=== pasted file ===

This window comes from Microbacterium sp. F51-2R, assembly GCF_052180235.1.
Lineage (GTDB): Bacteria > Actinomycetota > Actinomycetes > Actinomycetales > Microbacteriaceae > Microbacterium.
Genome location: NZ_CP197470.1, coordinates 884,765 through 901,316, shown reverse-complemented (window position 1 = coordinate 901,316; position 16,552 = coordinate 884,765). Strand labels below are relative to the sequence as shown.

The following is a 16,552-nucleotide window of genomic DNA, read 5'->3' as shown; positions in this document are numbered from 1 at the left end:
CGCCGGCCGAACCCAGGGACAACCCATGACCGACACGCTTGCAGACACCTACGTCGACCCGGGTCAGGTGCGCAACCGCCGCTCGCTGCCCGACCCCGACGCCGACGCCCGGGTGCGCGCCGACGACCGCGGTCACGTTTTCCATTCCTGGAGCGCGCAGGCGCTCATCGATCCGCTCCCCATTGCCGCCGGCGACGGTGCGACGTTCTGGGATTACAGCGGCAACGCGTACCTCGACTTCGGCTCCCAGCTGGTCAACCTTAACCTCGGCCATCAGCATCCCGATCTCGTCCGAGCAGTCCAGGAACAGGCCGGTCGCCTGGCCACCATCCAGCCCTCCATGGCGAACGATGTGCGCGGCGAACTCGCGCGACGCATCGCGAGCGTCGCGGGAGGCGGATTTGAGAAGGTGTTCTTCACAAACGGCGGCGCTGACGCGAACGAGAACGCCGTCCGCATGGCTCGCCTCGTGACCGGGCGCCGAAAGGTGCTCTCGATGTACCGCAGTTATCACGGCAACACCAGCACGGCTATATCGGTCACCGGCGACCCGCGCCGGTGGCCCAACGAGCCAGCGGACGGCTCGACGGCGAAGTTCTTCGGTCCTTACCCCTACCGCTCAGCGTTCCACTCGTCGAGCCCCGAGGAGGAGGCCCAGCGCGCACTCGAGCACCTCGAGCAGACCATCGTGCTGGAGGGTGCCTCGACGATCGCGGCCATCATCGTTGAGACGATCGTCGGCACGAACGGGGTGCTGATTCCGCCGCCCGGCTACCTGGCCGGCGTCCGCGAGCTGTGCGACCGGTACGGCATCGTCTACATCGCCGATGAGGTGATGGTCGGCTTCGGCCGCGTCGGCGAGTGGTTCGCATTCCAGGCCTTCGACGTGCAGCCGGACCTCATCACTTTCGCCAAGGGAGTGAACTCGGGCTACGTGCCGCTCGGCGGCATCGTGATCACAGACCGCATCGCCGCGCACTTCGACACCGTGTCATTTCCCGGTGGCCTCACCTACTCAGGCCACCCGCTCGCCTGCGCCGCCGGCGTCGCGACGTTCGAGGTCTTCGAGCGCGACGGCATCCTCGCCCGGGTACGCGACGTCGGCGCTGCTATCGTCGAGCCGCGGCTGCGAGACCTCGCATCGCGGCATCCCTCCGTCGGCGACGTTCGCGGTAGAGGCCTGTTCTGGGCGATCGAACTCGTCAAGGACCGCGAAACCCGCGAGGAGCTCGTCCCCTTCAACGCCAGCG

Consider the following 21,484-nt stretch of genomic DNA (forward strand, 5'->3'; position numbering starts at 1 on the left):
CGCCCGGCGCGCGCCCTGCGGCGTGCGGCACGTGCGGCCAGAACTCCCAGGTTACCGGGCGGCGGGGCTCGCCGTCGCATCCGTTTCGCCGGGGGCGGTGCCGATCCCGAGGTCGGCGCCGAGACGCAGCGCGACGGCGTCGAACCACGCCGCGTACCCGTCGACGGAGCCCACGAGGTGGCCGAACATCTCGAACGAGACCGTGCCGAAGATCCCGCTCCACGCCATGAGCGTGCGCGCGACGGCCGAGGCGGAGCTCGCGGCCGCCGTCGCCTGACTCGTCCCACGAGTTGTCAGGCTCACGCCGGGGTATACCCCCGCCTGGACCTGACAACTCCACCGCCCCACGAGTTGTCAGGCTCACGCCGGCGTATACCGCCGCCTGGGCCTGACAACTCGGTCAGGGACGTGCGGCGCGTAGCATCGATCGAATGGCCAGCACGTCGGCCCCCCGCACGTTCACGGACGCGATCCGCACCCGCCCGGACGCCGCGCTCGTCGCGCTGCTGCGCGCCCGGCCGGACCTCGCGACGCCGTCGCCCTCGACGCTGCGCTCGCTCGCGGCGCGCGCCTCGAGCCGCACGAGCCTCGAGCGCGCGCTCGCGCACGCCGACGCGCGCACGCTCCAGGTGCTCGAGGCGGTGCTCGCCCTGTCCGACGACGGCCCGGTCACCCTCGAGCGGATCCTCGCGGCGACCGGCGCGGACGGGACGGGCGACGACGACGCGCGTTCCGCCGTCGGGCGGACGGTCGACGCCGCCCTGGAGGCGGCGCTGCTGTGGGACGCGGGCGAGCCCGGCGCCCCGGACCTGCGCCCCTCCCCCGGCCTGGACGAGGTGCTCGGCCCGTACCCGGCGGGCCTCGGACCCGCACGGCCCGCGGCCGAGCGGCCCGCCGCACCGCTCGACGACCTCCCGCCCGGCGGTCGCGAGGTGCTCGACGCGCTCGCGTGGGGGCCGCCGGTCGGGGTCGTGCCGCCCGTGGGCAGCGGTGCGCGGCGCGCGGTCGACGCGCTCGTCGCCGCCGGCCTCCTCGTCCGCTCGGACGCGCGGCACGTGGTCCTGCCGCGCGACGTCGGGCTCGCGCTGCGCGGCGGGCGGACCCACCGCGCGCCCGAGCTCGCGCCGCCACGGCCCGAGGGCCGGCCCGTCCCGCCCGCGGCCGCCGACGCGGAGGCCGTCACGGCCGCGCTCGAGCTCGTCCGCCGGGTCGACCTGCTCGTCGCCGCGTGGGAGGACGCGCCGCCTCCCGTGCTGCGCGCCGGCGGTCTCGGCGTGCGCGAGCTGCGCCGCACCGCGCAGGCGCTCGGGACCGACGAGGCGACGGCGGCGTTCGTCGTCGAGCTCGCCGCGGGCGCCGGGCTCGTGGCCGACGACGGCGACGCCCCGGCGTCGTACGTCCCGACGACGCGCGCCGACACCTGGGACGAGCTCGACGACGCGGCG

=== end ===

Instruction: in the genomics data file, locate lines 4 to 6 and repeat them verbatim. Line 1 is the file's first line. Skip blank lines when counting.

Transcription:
The following is a 16,552-nucleotide window of genomic DNA, read 5'->3' as shown; positions in this document are numbered from 1 at the left end:
CGCCGGCCGAACCCAGGGACAACCCATGACCGACACGCTTGCAGACACCTACGTCGACCCGGGTCAGGTGCGCAACCGCCGCTCGCTGCCCGACCCCGACGCCGACGCCCGGGTGCGCGCCGACGACCGCGGTCACGTTTTCCATTCCTGGAGCGCGCAGGCGCTCATCGATCCGCTCCCCATTGCCGCCGGCGACGGTGCGACGTTCTGGGATTACAGCGGCAACGCGTACCTCGACTTCGGCTCCCAGCTGGTCAACCTTAACCTCGGCCATCAGCATCCCGATCTCGTCCGAGCAGTCCAGGAACAGGCCGGTCGCCTGGCCACCATCCAGCCCTCCATGGCGAACGATGTGCGCGGCGAACTCGCGCGACGCATCGCGAGCGTCGCGGGAGGCGGATTTGAGAAGGTGTTCTTCACAAACGGCGGCGCTGACGCGAACGAGAACGCCGTCCGCATGGCTCGCCTCGTGACCGGGCGCCGAAAGGTGCTCTCGATGTACCGCAGTTATCACGGCAACACCAGCACGGCTATATCGGTCACCGGCGACCCGCGCCGGTGGCCCAACGAGCCAGCGGACGGCTCGACGGCGAAGTTCTTCGGTCCTTACCCCTACCGCTCAGCGTTCCACTCGTCGAGCCCCGAGGAGGAGGCCCAGCGCGCACTCGAGCACCTCGAGCAGACCATCGTGCTGGAGGGTGCCTCGACGATCGCGGCCATCATCGTTGAGACGATCGTCGGCACGAACGGGGTGCTGATTCCGCCGCCCGGCTACCTGGCCGGCGTCCGCGAGCTGTGCGACCGGTACGGCATCGTCTACATCGCCGATGAGGTGATGGTCGGCTTCGGCCGCGTCGGCGAGTGGTTCGCATTCCAGGCCTTCGACGTGCAGCCGGACCTCATCACTTTCGCCAAGGGAGTGAACTCGGGCTACGTGCCGCTCGGCGGCATCGTGATCACAGACCGCATCGCCGCGCACTTCGACACCGTGTCATTTCCCGGTGGCCTCACCTACTCAGGCCACCCGCTCGCCTGCGCCGCCGGCGTCGCGACGTTCGAGGTCTTCGAGCGCGACGGCATCCTCGCCCGGGTACGCGACGTCGGCGCTGCTATCGTCGAGCCGCGGCTGCGAGACCTCGCATCGCGGCATCCCTCCGTCGGCGACGTTCGCGGTAGAGGCCTGTTCTGGGCGATCGAACTCGTCAAGGACCGCGAAACCCGCGAGGAGCTCGTCCCCTTCAACGCCAGCG

Consider the following 21,484-nt stretch of genomic DNA (forward strand, 5'->3'; position numbering starts at 1 on the left):